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Agnew drew alert and expressive singing from the chorus

It’s good to see Music of the Baroque exploring less-often-heard baroque music. MOB provided a highlight of the musical year earlier this month with stirring performances of Monteverdi’s Vespers. And its penultimate season program was devoted to music of Henry Purcell Monday night at the Harris Theater. It’s heartening as well to see guest conductors leading MOB programs, a development that has been long overdue. Paul Agnew was in charge of the proceedings Monday and the Scottish tenor-turned-conductor proved an admirable advocate, directing the MOB Chorus in an evening centered on Purcell anthems. As pointed out in Jennifer More Glagov’s excellent program note, Purcell was in the right place at the right time, with the restoration of Charles II ushering in a new era for English church music. Rather than the previously required somber and ascetic style, composers were now able to write with a more open and varied approach under the enlightened regent. This was a natural for a man of the theater like Purcell who adapted quickly to the loosening of strictures in his church anthems. While these are still devout and serious works mindful of spiritual matters, the composer was able to cast the sacred texts in a more populist style. Agnew’s selection and ordering of anthems was intelligently chosen with instrumental interludes by the accompanying chamber sextet providing contrast. Each half of the program was, wisely, performed without interruption. If his expansive spoken introduction felt a bit like the British history version of Deuteronomy, Agnew proved a worthy advocate for this music. Leading sans baton, Agnew drew alert and expressive singing from the chorus, which he prepared for this program. Rejoice in The Lord alway made an apt curtain-raiser, with three solo voices leaning into the heart-easing opening phrases before the entrance of the full choir. Agnew consistently underlined the complexity of Purcell’s writing for divided voices, drawing out the striking, layered sophistication in I will sing unto the Lord as long as I live. Rather than smoothly blended choral textures, Agnew opted for a rougher, more rustic style that suited Purcell’s madrigal-like solo writing. That quality was most manifest in O sing to the Lord a new song, with a solo quartet led by the excellent bass Kevin Keys, who provided sturdy solo contributions throughout. With a dozen Purcell anthems over the course of the evening, at times one wanted a wider dynamic and expressive choral response to this music. The largest and best-known work of the evening, My heart is inditing, felt like a bit of an anticlimax–solidly performed but rather prosaic at the end of the evening. Still, the singing was largely committed and polished–some pitchy moments in Blow up the trumpet in Sion, apart. The stately beseeching of Remember not, Lord, our offences, was surely conveyed and the MOB singers were at their finest in Miserere mei, caressing the long lines in a hushed and atmospheric performance. The chamber sextet provided excellent backing as well as lending musical contrast with Purcell sonata movements. Violinists Rika Seko and Kate Carter teamed with cellist Matthew Agnew in an elegant rendering of Purcell’s Sonata V, and violist Elizabeth Hagen, organist Robert McConnell, and theorbo player Daniel Swenberg fluently filled out the ensemble.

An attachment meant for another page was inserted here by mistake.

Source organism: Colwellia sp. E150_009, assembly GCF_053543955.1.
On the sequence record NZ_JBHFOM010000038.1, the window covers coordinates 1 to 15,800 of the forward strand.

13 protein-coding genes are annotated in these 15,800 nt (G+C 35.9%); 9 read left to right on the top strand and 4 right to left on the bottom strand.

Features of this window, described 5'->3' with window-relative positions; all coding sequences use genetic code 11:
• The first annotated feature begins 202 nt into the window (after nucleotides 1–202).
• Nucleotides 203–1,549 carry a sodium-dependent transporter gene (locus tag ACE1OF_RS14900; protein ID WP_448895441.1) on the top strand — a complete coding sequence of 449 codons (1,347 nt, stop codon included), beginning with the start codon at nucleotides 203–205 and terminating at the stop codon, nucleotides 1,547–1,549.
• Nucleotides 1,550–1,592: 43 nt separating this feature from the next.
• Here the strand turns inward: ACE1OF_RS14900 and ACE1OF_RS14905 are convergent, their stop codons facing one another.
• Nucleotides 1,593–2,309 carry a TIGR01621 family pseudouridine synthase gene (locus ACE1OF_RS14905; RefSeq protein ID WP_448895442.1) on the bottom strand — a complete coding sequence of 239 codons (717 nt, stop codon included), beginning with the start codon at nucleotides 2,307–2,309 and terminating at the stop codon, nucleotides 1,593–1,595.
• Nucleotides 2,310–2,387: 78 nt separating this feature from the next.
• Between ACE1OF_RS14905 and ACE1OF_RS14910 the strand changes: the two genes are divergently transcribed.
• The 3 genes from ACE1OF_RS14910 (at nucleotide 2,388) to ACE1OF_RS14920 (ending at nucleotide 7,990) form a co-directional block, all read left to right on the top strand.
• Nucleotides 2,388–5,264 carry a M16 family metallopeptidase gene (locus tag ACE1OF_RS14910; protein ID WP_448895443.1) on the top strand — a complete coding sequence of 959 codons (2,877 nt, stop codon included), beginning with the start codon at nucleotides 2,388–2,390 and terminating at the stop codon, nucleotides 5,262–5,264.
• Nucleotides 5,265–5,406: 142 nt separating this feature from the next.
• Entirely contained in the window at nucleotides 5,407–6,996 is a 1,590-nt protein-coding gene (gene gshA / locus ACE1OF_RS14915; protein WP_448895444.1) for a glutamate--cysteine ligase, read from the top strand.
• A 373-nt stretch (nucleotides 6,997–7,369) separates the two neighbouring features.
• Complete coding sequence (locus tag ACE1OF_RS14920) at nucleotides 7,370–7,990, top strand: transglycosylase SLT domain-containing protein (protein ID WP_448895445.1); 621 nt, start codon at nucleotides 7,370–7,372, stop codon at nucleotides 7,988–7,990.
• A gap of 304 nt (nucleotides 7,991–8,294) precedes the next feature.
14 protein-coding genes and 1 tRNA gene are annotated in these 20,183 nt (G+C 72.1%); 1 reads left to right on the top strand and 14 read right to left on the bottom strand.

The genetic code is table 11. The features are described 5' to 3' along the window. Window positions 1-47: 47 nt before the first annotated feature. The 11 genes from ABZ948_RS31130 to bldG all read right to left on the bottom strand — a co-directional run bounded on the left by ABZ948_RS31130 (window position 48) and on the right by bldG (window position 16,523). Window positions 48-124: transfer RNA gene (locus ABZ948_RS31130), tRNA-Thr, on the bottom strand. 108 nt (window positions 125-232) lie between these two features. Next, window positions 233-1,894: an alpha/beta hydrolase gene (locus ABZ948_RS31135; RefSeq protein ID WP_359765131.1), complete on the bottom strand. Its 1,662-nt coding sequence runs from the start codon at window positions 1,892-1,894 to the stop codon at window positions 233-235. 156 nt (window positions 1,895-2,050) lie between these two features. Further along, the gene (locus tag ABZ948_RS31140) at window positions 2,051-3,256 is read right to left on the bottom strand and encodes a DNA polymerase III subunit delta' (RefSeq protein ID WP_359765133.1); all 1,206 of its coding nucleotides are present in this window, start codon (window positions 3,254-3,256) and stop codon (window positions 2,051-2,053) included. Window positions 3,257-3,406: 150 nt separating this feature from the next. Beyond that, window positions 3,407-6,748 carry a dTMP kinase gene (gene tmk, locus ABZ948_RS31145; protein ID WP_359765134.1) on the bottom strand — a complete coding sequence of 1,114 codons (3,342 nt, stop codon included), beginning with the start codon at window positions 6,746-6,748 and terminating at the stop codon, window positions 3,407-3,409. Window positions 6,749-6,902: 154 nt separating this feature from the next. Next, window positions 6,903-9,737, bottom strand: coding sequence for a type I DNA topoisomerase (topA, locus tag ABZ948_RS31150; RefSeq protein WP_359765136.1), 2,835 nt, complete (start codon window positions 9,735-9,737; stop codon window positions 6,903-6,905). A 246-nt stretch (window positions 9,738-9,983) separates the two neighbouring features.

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26 April 2016chicagoclassicalreview.comLawrence A. Johnson

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